Sauerkraut is perhaps the best-known style of fermented vegetable in our country and also happens to be one of the simplest to make at home. The ingredient list is short, the steps are simple, and the margin for error is extremely low. In fact, famed fermentation revivalist Sandor Katz points out that the large population of lactic acid bacteria present in the ferment handily outcompete any incidental pathogenic bacteria, and the acidity that rapidly develops in fermented vegetables destroys any remaining pathogens. Lactic acid bacteria are present on cabbages and all other raw vegetables and they’re largely responsible for the magical transformation that takes place when you pack cabbage and salt together into a jar.
Our ability to use microbes — fungi (yeasts) and bacteria — as a method of food preservation dates back to the dawn of recorded history. Prior to refrigeration, it was the only way, short of sun-drying, to preserve food. It is a process that is inextricably linked to our culture as human beings. It is, in large part, responsible for our survival as human beings as it allowed our earliest ancestors to preserve and store food to get through long winters and periods of famine.
Fermentation also makes our food more nutritious, more flavorful, and easier to digest. Fermented foods deliver a healthy dose of living probiotic bacteria and enzymes to our overall intestinal flora, increasing the health of our gut microbiome. Even though the practice of fermentation has been around for centuries, we are just beginning to understand, from a scientific point of view, why fermented foods are so important for our health. The forty-odd trillion microbes that live on and in our bodies allow us to digest food and produce key minerals that nourish us and protect us from disease. They guide the development of our bodies, are key to the healthy functioning of our immune systems, and influence our behavior. They even modulate the expression of our genes, bind with and remove toxins from our bodies, prevent or lessen the effects of food allergies, and communicate with the nervous system using some of the same neurochemicals that relay messages to the brain (the Gut-Brain Axis). They secrete a profound number of chemicals, many of which are the same chemicals used by our neurons to regulate our mood and signal appetite clues like hunger and fullness.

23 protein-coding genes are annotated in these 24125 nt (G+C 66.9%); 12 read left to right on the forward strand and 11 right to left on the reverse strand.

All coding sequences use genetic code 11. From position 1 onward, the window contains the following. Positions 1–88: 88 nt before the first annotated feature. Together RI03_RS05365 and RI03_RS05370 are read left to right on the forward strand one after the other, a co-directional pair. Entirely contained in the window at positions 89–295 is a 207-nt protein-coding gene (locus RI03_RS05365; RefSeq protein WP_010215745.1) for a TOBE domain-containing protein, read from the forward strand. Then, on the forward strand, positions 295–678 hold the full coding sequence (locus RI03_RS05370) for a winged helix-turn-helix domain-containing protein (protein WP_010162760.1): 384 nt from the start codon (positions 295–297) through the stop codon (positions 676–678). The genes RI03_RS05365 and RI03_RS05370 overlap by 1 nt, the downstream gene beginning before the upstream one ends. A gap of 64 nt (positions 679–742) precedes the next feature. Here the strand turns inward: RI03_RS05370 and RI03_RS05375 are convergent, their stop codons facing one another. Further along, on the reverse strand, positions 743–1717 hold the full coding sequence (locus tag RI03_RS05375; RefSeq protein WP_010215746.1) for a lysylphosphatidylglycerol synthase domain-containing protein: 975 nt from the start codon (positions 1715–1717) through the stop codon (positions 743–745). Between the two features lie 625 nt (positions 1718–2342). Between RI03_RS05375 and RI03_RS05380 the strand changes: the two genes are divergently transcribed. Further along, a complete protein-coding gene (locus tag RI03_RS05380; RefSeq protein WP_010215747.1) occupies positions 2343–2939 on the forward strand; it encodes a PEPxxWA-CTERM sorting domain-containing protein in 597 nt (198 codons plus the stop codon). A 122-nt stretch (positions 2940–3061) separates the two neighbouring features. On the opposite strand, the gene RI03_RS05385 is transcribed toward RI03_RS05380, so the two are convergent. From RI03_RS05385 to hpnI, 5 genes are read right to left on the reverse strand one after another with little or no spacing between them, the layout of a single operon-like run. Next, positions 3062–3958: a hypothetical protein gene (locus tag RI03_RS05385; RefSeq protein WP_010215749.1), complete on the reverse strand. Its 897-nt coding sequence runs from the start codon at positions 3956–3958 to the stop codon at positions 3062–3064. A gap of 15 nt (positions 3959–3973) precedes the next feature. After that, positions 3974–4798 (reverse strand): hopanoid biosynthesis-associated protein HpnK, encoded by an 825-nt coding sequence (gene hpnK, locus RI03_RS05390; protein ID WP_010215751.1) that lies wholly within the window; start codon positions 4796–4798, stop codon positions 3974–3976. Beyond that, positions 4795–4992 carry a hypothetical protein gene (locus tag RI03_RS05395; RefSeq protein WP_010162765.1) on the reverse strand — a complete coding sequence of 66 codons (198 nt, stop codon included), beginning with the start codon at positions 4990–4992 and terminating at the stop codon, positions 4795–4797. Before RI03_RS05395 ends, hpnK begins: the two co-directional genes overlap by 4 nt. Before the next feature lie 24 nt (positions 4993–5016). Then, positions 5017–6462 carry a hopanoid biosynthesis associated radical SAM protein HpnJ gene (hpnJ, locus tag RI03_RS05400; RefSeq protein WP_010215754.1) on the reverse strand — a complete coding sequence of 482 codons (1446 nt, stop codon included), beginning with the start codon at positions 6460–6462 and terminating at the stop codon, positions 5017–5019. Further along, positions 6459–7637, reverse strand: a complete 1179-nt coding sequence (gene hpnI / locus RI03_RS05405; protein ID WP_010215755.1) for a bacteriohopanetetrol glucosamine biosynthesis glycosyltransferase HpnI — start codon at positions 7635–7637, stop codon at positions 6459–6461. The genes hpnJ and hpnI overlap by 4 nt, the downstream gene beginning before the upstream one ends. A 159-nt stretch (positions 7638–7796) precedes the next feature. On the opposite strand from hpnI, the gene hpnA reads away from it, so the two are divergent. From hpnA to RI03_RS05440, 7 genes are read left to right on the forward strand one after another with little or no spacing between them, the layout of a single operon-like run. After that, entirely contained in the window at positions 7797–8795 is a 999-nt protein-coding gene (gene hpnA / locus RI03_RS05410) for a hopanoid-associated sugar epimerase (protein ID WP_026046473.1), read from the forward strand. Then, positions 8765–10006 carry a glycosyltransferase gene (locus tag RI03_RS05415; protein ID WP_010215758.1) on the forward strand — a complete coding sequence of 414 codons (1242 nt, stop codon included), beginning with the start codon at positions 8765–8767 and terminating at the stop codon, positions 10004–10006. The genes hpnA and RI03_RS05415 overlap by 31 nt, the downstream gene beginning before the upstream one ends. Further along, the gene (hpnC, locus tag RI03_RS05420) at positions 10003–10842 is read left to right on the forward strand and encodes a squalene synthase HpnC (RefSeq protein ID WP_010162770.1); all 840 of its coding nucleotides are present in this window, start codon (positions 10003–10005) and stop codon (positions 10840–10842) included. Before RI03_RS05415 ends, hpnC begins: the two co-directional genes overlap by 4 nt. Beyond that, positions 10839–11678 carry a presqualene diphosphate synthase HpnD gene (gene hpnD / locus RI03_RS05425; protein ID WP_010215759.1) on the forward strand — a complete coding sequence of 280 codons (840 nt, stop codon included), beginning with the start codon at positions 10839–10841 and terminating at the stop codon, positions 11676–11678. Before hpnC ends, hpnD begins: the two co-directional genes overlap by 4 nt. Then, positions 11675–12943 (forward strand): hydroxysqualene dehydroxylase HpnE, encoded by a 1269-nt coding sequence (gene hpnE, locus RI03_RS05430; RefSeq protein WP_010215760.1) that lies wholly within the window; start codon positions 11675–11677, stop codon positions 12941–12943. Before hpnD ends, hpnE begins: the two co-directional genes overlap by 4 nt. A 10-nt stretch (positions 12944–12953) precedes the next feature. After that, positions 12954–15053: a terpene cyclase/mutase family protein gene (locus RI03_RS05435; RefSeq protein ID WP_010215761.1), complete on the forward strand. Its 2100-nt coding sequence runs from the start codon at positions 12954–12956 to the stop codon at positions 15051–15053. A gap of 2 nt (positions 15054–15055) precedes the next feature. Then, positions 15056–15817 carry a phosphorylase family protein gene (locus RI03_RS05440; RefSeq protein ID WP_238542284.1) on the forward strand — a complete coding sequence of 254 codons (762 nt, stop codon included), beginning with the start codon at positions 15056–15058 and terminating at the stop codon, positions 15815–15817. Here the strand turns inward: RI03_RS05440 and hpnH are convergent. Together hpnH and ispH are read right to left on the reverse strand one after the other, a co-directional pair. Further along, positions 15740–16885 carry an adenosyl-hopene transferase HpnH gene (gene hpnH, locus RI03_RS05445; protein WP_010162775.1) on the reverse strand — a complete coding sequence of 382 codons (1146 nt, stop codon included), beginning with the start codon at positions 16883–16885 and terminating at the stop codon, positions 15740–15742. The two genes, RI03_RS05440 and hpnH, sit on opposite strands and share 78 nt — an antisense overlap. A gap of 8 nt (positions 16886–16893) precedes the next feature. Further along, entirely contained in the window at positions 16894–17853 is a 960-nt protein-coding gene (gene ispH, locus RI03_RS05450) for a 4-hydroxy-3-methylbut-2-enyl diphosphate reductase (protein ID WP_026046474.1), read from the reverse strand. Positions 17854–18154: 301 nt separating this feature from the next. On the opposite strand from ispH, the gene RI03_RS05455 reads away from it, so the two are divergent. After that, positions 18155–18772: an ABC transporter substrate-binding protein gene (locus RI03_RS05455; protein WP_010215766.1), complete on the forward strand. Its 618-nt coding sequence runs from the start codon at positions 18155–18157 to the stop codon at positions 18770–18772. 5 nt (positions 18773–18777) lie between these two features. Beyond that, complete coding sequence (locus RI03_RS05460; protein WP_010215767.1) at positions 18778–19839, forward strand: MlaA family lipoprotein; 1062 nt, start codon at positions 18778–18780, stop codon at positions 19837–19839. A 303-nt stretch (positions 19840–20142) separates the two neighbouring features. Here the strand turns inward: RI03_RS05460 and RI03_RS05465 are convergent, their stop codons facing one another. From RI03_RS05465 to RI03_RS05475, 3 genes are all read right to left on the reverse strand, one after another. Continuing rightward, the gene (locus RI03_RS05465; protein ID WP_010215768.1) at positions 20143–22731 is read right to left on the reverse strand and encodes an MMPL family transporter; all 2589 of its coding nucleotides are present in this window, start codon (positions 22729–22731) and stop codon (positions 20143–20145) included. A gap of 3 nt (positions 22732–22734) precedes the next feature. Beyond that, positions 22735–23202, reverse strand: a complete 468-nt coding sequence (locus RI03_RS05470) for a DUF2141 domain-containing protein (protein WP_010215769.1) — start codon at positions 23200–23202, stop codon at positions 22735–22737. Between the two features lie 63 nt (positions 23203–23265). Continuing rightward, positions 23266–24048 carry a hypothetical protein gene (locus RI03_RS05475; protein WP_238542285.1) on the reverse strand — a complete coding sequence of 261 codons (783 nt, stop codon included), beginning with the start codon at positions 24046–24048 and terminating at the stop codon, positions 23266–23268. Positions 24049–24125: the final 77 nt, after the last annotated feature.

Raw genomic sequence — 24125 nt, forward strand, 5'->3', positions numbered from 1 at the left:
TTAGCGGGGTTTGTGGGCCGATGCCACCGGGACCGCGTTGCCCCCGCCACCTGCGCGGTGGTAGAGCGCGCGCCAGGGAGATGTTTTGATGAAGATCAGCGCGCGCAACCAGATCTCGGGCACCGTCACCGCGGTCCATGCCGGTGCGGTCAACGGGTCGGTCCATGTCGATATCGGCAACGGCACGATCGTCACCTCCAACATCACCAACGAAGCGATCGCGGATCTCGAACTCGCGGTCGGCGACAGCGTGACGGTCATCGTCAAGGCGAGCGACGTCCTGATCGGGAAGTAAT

Our weekly sale from April 21st – 27th celebrates foods that promote gut health, so what better time to try whipping up a batch of your very own probiotic-packed sauerkraut?